By: Adrienne DayIt was going to be the festival of the summer, with Radiohead,Beastie Boys, and Beck ready to rock an idyllic field on LongIsland. How did it become a million-dollar washout?
By the time Radiohead launched into “Paranoid Android” at thesoggy, problem-plagued Field Day Music Festival in June, Thom Yorke’s “Rain down on me” refrain was filled with bitter irony. It was as if he were venting his wrath at a staunchly non-rocking God-echoing the anger of fans who’d paid $93 a pop to sneeze through what was originally billed as alternative rock’s weekend in the sun.
Field Day 2003 was conceived as a two-day outdoor be-in among the pine trees of an eastern Long Island, New York, park (formerly a Grumman Aircraft site). Featuring multiple stages, activists’ tables, and art installations, it was a homegrown answer to massive European gatherings like Glastonbury and an East Coast version of Southern California’s Coachella fest. When executive producer Andrew Dreskin first filed for a permit in March, it seemed like a mere formality. Many other large-scale events-such as the Suffolk County Fair-are held regularly on the same site. Radiohead, Beck, Beastie Boys, N.E.R.D, the Roots, Blur, Interpol, and Le Tigre, among others, had been booked, and more than 50,000 fans were expected to roll through the town of Riverhead each day. But just 48 hours before show time, local officials, citing security and traffic concerns, pulled the plug.
Field Day organizers scrambled for a new site, settling for a one-day show with half the scheduled acts at New Jersey’s less than bucolic Giants Stadium. Twenty thousand fans endured a chilly downpour, huddled for warmth on the dangerously slick stadium floor, and waded through ankle-deep puddles in the parking lot to check out second-stage acts. Liz Phair shivered in a micromini. Skittish Elliott Smith seemed as if he might melt. Beth Orton did an a cappella version of “Singin’ in the Rain.” While watching Blur’s set, Beck was accidentally slammed in the ribs by a stagehand and taken to the hospital. No umbrellas were allowed inside the facility, and the price for rain slickers increased throughout the day-free in the morning, eight bills by nightfall.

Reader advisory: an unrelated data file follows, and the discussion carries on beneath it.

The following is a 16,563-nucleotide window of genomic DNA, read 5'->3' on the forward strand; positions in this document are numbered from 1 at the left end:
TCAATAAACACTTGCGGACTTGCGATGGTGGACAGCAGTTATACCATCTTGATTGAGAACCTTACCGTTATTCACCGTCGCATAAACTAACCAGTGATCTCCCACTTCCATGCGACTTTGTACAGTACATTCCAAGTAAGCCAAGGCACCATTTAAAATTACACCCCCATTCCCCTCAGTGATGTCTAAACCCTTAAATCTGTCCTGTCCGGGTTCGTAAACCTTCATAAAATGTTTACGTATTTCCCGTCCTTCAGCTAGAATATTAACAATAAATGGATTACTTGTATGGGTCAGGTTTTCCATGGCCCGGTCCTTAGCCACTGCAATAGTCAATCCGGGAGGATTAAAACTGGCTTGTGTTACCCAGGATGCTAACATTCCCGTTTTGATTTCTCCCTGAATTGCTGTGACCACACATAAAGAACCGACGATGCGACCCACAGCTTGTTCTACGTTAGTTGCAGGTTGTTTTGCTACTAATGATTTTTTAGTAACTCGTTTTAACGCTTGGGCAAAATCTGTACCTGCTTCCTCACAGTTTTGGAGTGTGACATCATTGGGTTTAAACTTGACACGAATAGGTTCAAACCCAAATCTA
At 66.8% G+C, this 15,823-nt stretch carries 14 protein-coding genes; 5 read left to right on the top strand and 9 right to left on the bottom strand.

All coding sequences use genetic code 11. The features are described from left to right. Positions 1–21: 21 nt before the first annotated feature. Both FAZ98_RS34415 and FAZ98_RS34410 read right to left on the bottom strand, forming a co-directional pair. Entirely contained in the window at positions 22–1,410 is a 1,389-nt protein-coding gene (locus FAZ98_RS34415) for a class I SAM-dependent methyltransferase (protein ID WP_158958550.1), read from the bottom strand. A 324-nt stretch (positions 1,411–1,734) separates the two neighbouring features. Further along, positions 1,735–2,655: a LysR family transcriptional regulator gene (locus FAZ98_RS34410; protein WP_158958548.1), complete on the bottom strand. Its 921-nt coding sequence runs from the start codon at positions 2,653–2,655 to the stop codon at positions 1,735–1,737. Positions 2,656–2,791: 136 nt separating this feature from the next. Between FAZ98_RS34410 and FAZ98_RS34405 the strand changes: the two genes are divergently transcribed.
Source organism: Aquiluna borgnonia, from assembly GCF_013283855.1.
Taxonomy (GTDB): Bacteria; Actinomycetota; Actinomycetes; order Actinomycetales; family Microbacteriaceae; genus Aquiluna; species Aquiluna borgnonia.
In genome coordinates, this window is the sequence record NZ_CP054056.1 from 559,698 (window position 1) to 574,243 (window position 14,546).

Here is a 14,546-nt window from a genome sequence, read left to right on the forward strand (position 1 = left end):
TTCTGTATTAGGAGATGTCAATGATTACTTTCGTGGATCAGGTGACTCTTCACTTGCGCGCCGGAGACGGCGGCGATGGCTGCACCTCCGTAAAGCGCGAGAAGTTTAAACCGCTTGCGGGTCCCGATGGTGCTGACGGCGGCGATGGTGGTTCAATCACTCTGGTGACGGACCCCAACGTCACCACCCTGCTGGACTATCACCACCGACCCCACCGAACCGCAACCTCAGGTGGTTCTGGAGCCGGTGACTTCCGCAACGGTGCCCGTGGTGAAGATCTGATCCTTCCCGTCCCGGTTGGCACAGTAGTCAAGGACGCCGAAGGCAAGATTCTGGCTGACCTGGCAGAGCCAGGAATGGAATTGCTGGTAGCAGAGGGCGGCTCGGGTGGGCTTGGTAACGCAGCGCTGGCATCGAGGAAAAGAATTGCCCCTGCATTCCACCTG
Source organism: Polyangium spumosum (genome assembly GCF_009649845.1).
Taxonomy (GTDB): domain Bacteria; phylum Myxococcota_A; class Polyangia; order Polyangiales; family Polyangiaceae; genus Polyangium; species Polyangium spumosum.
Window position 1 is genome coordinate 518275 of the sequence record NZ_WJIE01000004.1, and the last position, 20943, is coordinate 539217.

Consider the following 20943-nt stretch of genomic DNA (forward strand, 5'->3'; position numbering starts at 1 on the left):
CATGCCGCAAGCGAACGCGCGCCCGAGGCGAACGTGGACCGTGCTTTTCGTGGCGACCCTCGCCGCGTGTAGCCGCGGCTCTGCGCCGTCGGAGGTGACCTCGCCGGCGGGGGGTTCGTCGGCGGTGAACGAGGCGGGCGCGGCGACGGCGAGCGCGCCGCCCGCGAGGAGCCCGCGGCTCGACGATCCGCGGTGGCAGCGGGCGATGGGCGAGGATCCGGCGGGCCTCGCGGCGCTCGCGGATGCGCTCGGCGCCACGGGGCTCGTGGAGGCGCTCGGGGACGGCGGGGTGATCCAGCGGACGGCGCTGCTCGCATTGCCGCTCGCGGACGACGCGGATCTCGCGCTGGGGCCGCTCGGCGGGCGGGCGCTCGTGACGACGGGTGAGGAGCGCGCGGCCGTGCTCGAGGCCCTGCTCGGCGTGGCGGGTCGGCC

What derailed Field Day? Why did the county raise objections on May 22, a full three months after organizers made their first permit request? According to a June 16 article in Newsday, media behemoth Clear Channel Communications-which controls most of the New York area’s major concert venues-exacted pressure on local officials to block the event. Riverhead Town Supervisor Bob Kozakiewicz claims that soon after he signed a deal with Field Day’s Dreskin, local promoter and Clear Channel Entertainment co-president Ron Delsener tried to strike a long-term agreement that would have made Clear Channel the sole producer of events at the Riverhead site.
“I’ve seen letters written by Ron Delsener to various Suffolk County executives and to the Riverhead town supervisor,” says Dreskin. “I know Delsener placed calls to [New York] Governor [George] Pataki.” Clear Channel, which has been under investigation by Congress for anticompetitive practices relating to its radio ownership and concert promotion, “absolutely blocked the festival,” says one label executive. “It doesn’t matter whether or not you have the engine, because they own the wheels and the chassis. You’re not going anyplace without them.” Clear Channel declined to comment. Although Dreskin won’t cite an exact figure, it’s rumored that Field Day lost up to $4 million.
Nonetheless, the anticlimactic 12-hour concert didn’t squelch attendees’ resolve. Some showed up wearing sardonic “Failed Day” T-shirts, and there were even some moments of genuine musical transcendence. Southern-rock quartet My Morning Jacket almost parted the clouds with their steely twang, while Bright Eyes’ hangdog heartthrob Conor Oberst played diary-rock Dylan. The Beastie Boys’ -greatest-hits set was charming, if a little rusty, and Radiohead’s stunning two-hour performance capped the day with passionate dissent.
Blur’s Damon Albarn even gave Field Day a qualified thumbs-up. “Our first time at Glastonbury, there were 70,000 people in three and a half feet of mud,” he says. “This is nothing.” An optimistic Dreskin added: “It’s highly likely there will be Field Day 2004. We’ll live to fight another day.”